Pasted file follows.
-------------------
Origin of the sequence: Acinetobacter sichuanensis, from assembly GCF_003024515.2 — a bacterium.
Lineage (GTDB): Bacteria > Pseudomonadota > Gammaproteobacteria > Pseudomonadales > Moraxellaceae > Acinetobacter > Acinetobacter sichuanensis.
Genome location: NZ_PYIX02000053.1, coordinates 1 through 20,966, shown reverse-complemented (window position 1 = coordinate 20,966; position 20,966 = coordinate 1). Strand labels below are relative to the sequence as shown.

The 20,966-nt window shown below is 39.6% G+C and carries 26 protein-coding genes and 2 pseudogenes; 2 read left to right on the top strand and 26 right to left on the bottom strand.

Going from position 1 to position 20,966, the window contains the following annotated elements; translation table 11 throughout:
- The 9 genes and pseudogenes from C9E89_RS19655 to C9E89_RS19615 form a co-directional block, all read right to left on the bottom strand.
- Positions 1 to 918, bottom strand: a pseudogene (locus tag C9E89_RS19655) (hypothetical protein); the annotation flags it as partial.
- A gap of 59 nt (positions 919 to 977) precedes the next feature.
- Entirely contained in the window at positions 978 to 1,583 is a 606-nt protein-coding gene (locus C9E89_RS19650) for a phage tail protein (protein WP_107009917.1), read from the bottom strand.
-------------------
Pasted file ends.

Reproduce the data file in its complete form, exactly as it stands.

Origin of the sequence: Acinetobacter sichuanensis, from assembly GCF_003024515.2 — a bacterium.
Lineage (GTDB): Bacteria > Pseudomonadota > Gammaproteobacteria > Pseudomonadales > Moraxellaceae > Acinetobacter > Acinetobacter sichuanensis.
Genome location: NZ_PYIX02000053.1, coordinates 1 through 20,966, shown reverse-complemented (window position 1 = coordinate 20,966; position 20,966 = coordinate 1). Strand labels below are relative to the sequence as shown.

The 20,966-nt window shown below is 39.6% G+C and carries 26 protein-coding genes and 2 pseudogenes; 2 read left to right on the top strand and 26 right to left on the bottom strand.

Going from position 1 to position 20,966, the window contains the following annotated elements; translation table 11 throughout:
- The 9 genes and pseudogenes from C9E89_RS19655 to C9E89_RS19615 form a co-directional block, all read right to left on the bottom strand.
- Positions 1 to 918, bottom strand: a pseudogene (locus tag C9E89_RS19655) (hypothetical protein); the annotation flags it as partial.
- A gap of 59 nt (positions 919 to 977) precedes the next feature.
- Entirely contained in the window at positions 978 to 1,583 is a 606-nt protein-coding gene (locus C9E89_RS19650) for a phage tail protein (protein WP_107009917.1), read from the bottom strand.